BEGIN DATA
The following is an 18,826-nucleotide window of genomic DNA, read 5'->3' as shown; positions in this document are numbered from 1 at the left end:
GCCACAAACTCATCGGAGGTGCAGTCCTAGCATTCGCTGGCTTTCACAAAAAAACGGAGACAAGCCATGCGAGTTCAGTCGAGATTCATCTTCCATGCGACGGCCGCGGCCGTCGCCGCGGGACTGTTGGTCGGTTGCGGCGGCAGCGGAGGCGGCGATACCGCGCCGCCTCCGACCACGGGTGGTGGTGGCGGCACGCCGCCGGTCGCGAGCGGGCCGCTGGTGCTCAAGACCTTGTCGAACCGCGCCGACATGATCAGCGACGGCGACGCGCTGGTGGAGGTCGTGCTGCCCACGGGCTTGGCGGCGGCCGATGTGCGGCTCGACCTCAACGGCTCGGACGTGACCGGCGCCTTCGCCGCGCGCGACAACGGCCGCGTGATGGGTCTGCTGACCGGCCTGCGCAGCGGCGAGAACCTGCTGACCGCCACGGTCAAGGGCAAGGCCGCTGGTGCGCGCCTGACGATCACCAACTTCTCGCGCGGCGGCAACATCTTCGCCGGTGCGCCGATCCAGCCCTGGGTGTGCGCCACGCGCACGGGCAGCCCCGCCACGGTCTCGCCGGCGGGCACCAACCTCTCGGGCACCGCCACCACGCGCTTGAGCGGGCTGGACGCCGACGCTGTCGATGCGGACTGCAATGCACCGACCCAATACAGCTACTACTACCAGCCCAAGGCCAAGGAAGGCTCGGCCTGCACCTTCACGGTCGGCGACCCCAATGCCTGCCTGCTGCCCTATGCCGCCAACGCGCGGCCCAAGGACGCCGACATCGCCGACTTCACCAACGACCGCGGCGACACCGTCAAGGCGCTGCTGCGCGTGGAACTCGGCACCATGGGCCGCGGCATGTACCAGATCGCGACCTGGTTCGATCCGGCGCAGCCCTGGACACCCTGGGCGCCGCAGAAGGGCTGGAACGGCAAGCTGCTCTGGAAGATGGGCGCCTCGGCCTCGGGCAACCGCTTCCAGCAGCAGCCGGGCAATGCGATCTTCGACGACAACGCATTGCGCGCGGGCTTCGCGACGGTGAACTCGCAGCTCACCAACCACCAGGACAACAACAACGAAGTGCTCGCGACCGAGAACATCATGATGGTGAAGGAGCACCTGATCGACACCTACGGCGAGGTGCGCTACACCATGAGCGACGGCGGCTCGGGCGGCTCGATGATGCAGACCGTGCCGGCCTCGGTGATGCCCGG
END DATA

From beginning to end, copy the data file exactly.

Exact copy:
The following is an 18,826-nucleotide window of genomic DNA, read 5'->3' as shown; positions in this document are numbered from 1 at the left end:
GCCACAAACTCATCGGAGGTGCAGTCCTAGCATTCGCTGGCTTTCACAAAAAAACGGAGACAAGCCATGCGAGTTCAGTCGAGATTCATCTTCCATGCGACGGCCGCGGCCGTCGCCGCGGGACTGTTGGTCGGTTGCGGCGGCAGCGGAGGCGGCGATACCGCGCCGCCTCCGACCACGGGTGGTGGTGGCGGCACGCCGCCGGTCGCGAGCGGGCCGCTGGTGCTCAAGACCTTGTCGAACCGCGCCGACATGATCAGCGACGGCGACGCGCTGGTGGAGGTCGTGCTGCCCACGGGCTTGGCGGCGGCCGATGTGCGGCTCGACCTCAACGGCTCGGACGTGACCGGCGCCTTCGCCGCGCGCGACAACGGCCGCGTGATGGGTCTGCTGACCGGCCTGCGCAGCGGCGAGAACCTGCTGACCGCCACGGTCAAGGGCAAGGCCGCTGGTGCGCGCCTGACGATCACCAACTTCTCGCGCGGCGGCAACATCTTCGCCGGTGCGCCGATCCAGCCCTGGGTGTGCGCCACGCGCACGGGCAGCCCCGCCACGGTCTCGCCGGCGGGCACCAACCTCTCGGGCACCGCCACCACGCGCTTGAGCGGGCTGGACGCCGACGCTGTCGATGCGGACTGCAATGCACCGACCCAATACAGCTACTACTACCAGCCCAAGGCCAAGGAAGGCTCGGCCTGCACCTTCACGGTCGGCGACCCCAATGCCTGCCTGCTGCCCTATGCCGCCAACGCGCGGCCCAAGGACGCCGACATCGCCGACTTCACCAACGACCGCGGCGACACCGTCAAGGCGCTGCTGCGCGTGGAACTCGGCACCATGGGCCGCGGCATGTACCAGATCGCGACCTGGTTCGATCCGGCGCAGCCCTGGACACCCTGGGCGCCGCAGAAGGGCTGGAACGGCAAGCTGCTCTGGAAGATGGGCGCCTCGGCCTCGGGCAACCGCTTCCAGCAGCAGCCGGGCAATGCGATCTTCGACGACAACGCATTGCGCGCGGGCTTCGCGACGGTGAACTCGCAGCTCACCAACCACCAGGACAACAACAACGAAGTGCTCGCGACCGAGAACATCATGATGGTGAAGGAGCACCTGATCGACACCTACGGCGAGGTGCGCTACACCATGAGCGACGGCGGCTCGGGCGGCTCGATGATGCAGACCGTGCCGGCCTCGGTGATGCCCGG